Past Performance

Through our supplier performance records, we received a 97% on overall performance.


How reliable do you think this company follows through on its commitments?
RELIABILITY
0%
How closely did your final total costs correspond to your expectations at the beginning of the transaction?
COST
0%
How well do you think the product/service delivered matched your order specifications and quantity?
ORDER ACCURACY
0%
How satisfied do you feel about the timeliness of the product/service delivery?
DELIVERY/TIMELINESS
0%
How satisfied do you feel about the quality of the product/service provided by this company?
QUALITY
0%
How easy do you think this company is to do business with?
BUSINESS RELATIONS
0%
How satisfied do you feel about the attitude, courtesy, and professionalism of this company's staff?
PERSONNEL
0%
How satisfied do you feel about the customer support you received from this company?
CUSTOMER SUPPORT
0%
How responsive do you think this company was to information requests, issues, or problems that arose in the course of the transaction?
RESPONSIVENESS
0%

Check out our case studies below:

DoD Logistics Provider

The DoD logistics provider realized that its material and subsistence management systems were inadequate and outdated. As of 2001, these legacy systems were 35 years old.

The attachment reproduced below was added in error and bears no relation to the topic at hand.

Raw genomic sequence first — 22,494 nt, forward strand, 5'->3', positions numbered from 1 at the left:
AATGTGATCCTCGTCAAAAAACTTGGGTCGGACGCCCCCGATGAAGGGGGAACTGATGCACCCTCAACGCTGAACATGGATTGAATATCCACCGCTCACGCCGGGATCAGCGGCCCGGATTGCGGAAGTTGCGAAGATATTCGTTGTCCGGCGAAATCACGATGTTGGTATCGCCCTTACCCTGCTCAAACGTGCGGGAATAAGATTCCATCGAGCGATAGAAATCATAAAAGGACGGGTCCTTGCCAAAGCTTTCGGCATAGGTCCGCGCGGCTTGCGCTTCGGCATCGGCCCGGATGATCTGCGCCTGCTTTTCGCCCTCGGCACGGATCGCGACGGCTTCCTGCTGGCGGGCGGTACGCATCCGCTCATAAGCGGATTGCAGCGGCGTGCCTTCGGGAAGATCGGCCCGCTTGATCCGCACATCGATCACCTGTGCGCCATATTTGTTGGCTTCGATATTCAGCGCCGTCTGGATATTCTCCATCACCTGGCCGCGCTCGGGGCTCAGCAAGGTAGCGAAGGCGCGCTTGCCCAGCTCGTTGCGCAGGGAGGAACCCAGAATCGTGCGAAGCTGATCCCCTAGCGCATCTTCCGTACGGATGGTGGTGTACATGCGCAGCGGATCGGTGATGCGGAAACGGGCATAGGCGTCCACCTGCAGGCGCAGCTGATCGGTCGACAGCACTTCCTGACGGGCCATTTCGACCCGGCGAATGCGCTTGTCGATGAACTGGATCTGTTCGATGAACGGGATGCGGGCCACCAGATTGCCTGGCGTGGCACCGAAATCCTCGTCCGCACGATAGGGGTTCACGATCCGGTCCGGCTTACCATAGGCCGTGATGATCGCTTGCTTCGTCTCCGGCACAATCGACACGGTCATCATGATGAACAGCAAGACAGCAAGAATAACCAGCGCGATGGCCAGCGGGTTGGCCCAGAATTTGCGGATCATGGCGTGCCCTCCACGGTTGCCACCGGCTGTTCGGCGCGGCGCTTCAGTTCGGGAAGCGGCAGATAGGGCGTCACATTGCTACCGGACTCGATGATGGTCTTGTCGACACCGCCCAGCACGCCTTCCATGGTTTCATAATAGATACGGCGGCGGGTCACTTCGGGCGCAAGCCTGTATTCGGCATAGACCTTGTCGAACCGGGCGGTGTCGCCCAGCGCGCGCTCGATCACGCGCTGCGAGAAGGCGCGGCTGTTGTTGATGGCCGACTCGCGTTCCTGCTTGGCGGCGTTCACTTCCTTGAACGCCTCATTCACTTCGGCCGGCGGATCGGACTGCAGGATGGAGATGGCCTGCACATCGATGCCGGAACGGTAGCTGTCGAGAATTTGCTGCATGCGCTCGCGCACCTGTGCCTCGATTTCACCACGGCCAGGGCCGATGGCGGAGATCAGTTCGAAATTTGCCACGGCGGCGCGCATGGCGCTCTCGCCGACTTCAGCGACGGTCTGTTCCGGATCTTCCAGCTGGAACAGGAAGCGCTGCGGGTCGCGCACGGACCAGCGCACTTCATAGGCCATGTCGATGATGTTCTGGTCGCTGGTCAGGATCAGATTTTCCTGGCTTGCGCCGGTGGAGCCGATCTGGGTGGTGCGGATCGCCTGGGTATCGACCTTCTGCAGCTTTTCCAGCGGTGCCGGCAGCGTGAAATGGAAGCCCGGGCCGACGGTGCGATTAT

With unacceptable downtime, and overall poor performance, the systems were increasingly expensive to operate and maintain with outages and operating costs skyrocketing. With continuing confidence in logistics support diminishing, the war-fighter often ended up reordering items.

US Army Financials

The U.S. Army, the largest branch of the U.S. armed forces, needed a leading-edge financial management and Real Property Management System to ensure optimal warfighter adherence with congressionally mandated governance procedures, such as the CFO Act of 1990 and the Ferdral Financial Management Act (FFMIA).

The legacy system to manage the U.S. Army’s finances was inefficient, costly and outmoded. The U.S. Army did not have a “TRUE SYSTEM of Record” and there was no accurate view of each command’s inventory.

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